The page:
Option Is Exercised: Patrick Henry Family Services To Purchase Former Library Site
Published 3:13 pm Tuesday, April 7, 2015
FARMVILLE — The former home of the Farmville-Prince Edward Community Library is being taken out of circulation.
And assured of continued good use.
Patrick Henry Family Services, which operates one of its four Hope For Tomorrow Counseling Centers in the 217 West Third Street building, has notified the Town it will exercise its option to buy the building it has been leasing.
Email newsletter signup
As a required, but mere, formality, the sale must be approved by the Town, Prince Edward County and the library’s board.
“We like the location. We love being in Farmville,” Patrick Henry Family Services CEO, Robert Day, told The Herald. “That’s important to us. We’ve gotten a good response in terms of the clients that we’re serving, so we wanted to make sure we put a permanent root there in Farmville and continue our ministry.”
The sale price is $225,000 but Patrick Henry Family Services, which provides residential care at its well-known Boys and Girls Homes, will be able apply rent already paid toward the purchase price.
The money from the sale, as has been the case with three years of rent, will be placed in a special escrow account for the library to purchase equipment. Those proposed purchases are reviewed and approved by a committee of town council, board of supervisors, and library board members.
“What it means to us is that the whole value of the building will be put into an account, which is earmarked for the library,” Peggy Epperson, Director of the Central Virginia Regional Library, told The Herald. “And there is a committee that approves disbursements from the account. In the last year the income from that account has allowed us to replace five computers for the public and to install some security cameras.”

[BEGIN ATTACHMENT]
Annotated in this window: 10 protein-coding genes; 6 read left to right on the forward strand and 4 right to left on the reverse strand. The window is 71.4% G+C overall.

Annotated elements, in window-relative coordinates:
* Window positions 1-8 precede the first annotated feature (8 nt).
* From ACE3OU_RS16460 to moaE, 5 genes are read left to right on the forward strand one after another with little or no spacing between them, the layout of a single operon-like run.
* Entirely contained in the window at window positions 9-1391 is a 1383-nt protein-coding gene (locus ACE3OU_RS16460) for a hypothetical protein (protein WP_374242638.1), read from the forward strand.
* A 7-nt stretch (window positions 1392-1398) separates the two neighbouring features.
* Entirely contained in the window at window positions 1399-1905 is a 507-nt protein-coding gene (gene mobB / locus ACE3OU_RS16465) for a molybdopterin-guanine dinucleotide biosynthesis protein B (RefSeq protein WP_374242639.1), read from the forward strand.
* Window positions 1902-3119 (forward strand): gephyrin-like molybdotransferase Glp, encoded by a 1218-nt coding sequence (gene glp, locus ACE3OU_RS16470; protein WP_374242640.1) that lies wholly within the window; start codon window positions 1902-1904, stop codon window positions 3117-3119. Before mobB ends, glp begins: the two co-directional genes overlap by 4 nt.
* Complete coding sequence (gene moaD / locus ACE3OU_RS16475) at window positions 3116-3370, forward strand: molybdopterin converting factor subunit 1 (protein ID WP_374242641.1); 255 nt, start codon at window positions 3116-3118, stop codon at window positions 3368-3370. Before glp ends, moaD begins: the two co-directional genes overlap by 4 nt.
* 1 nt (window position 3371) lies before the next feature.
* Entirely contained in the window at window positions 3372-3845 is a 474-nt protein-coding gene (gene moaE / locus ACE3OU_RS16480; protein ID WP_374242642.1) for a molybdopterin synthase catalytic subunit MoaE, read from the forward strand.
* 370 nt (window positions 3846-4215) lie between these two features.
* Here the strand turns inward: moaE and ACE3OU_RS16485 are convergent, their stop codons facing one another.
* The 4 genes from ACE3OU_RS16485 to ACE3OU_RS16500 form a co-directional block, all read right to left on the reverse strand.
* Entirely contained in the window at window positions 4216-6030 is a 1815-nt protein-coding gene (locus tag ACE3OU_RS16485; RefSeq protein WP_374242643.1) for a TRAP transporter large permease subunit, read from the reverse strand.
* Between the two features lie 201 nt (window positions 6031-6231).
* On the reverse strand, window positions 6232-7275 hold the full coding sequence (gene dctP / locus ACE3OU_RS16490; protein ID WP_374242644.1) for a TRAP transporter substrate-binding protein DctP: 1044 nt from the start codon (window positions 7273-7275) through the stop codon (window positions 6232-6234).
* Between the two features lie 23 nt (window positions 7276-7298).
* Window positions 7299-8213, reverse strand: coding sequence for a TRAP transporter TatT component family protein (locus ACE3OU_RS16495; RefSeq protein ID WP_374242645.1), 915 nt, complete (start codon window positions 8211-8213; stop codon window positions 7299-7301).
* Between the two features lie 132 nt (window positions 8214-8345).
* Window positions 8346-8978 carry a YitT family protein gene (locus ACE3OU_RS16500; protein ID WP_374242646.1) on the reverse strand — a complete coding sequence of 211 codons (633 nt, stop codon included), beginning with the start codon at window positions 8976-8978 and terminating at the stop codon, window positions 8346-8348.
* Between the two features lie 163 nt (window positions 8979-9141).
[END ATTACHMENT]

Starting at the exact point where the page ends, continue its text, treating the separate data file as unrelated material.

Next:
Those are the kind of projects for which the fund will continue to be used.
“It’s nice to know there is a fund that can supplement our ongoing operations budget for major capital projects,” Epperson said, also expressing pleasure that the library’s old home will be re-used, not torn down.
When the Town of Farmville and Prince Edward County teamed up to build the new library at Wilck’s Lake, the library deeded the 217 West Third property to the Town.
“They gave it to us, the title, so we could sell it,” Spates told town council during its April work session last week.
“They just felt it was better for us to have it (the old building). That we could market it better than they could,” Spates explained. “They weren’t in the rental business.”
The former library building and site was appraised at $400,000, according to Spates, but the downturn in the economy coincided with construction of the new library.
“We tried to sell it and we couldn’t even get anybody to buy it at $200,000,” Spates said.
The lease-purchase agreement entered into three years ago was considered a win-win by all parties.
“We originally set the price at $225,000,” Spates told The Herald, “and they’ve paid rent for three years so we apply that toward that purchase price. So it will give the library money to buy necessary equipment that they need.”
The Hope For Tomorrow Counseling Center offers counseling to children, adolescents, adults and families.
The spring issue of The Orator, the magazine of Patrick Henry Family Services, notes that family counseling has long been part of the organization’s services. “Over the years, we have realized that many of the situations that led children to our care might have been avoided through counseling. That is why we began Hope For Tomorrow.”
The counseling center, The Orator continues, is “ready to provide discreet, uplifting assistance close to home. Whether ministering to individuals, couples or entire families, our goal is the same: to bring peace and stability to lives in turmoil…No one in need of our services is ever turned away due to inability to pay.”
The other three Hope For Tomorrow Counseling locations are in Lynchburg, Bedford and South Boston.